5 relatively underrated musicians you should try

Music is a soothing aspect of almost everyone’s life. It can be anything one needs at any point in time. A safe haven, a serene escape or a blazing motivator; these are just a few of the things music can be to a person. Discovering music new to one is often one of the greater joys a person can feel at a particular moment. Due to the busy life most of us lead, the magic of discovering music is lost to many. To help you find new music that can speak to your soul, here’s a few recent musicians/bands that might have flown under your radar. 

Read more: Great Bangladeshi bands that disappeared after their debut album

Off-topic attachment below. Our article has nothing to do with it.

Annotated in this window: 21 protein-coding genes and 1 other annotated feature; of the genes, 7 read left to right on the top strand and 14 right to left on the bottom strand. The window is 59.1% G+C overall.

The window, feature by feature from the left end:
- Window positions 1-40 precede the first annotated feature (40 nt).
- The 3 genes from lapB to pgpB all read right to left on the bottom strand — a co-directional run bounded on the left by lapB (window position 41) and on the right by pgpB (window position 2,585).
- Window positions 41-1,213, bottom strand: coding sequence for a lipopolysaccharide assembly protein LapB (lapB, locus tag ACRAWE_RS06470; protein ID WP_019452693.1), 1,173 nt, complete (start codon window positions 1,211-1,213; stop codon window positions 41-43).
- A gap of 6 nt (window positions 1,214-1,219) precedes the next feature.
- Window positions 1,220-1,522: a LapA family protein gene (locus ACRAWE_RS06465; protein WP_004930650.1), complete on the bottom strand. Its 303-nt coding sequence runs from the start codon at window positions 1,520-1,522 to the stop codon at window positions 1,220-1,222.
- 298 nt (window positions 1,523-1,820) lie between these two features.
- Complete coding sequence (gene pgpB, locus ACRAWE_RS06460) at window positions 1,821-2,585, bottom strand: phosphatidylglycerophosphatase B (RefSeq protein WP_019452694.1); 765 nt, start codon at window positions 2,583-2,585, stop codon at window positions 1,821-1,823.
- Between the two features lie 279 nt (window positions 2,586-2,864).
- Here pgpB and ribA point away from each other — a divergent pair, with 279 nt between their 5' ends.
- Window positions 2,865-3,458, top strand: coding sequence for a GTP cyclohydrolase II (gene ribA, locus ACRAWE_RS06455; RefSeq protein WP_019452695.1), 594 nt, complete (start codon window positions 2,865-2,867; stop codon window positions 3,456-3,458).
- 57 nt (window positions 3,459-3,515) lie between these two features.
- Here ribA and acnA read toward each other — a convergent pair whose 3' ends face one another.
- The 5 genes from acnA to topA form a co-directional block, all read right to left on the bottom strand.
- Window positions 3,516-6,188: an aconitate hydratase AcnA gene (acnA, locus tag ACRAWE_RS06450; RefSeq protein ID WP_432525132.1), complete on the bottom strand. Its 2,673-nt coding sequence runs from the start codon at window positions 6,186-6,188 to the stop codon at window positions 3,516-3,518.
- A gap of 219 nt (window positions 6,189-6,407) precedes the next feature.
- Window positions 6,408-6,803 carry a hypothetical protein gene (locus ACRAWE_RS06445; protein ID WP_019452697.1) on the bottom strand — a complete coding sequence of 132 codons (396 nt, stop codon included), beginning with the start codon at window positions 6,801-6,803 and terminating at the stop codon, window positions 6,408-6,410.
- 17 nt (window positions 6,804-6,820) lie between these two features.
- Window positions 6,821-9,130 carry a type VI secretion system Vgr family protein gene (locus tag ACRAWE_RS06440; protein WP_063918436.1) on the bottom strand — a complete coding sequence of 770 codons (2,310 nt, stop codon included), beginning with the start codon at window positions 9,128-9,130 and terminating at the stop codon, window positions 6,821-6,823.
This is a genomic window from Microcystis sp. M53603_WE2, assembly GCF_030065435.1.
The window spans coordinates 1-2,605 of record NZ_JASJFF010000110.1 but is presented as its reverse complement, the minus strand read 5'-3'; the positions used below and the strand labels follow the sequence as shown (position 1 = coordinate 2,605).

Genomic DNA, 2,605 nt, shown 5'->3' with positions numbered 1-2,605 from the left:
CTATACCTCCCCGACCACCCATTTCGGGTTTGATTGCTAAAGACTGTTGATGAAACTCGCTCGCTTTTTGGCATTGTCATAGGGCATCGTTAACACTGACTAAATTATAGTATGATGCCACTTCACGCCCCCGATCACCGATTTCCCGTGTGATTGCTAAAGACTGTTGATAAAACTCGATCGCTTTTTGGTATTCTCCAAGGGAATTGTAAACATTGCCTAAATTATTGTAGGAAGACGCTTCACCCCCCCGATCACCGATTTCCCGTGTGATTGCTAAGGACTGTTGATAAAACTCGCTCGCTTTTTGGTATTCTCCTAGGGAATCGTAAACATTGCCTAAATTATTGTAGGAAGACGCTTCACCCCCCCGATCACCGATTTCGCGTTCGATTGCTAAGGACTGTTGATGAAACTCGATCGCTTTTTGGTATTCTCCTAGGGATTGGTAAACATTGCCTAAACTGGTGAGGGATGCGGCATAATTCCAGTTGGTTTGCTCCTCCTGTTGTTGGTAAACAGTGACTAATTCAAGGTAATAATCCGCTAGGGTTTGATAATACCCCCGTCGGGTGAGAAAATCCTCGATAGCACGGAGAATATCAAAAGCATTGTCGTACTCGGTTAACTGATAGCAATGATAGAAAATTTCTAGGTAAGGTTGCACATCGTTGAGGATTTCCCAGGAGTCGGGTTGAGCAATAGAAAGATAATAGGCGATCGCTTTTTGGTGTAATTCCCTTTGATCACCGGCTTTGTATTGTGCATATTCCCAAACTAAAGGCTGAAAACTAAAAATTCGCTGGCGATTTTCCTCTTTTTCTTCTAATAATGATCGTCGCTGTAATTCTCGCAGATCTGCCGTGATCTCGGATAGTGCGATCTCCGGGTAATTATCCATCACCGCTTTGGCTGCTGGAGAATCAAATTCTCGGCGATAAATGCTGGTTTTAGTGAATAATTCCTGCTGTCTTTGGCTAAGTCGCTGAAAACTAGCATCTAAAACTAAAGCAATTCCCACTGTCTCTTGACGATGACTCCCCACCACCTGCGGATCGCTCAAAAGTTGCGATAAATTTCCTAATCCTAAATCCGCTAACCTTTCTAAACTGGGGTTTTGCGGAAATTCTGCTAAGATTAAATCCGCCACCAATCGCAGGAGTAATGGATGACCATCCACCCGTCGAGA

Eida

Suggested Tracks: Nightdriver, What it means

Eida can no longer be considered underrated. They are a local band, consisting of a few university students with a great collective (and individual) sense of humour; evident by the name. Their music, in simple terms, is akin to modern dream-pop and retro wave with influences from 1975, Gorillaz and even The Strokes.

But from a more curious perspective, Eida’s music is much more. This group of talented musicians are not afraid to experiment and wouldn’t limit themselves to any specific genre. Their tracks invoke a very melancholic mood, and it is well worth giving them a try.

Chitropot

Suggested Tracks: Shondha Hole

Another local group. I found these guys off a random YouTube autoplay. Their music closely resembles fusion, in that they use a curious combination of instruments. But again, you shouldn’t fit things in a box. Very simplistic tone, vocal performance and the sheer emotion make them worth checking out.

Mitski

Suggested: Be the Cowboy (Yes, the entire album)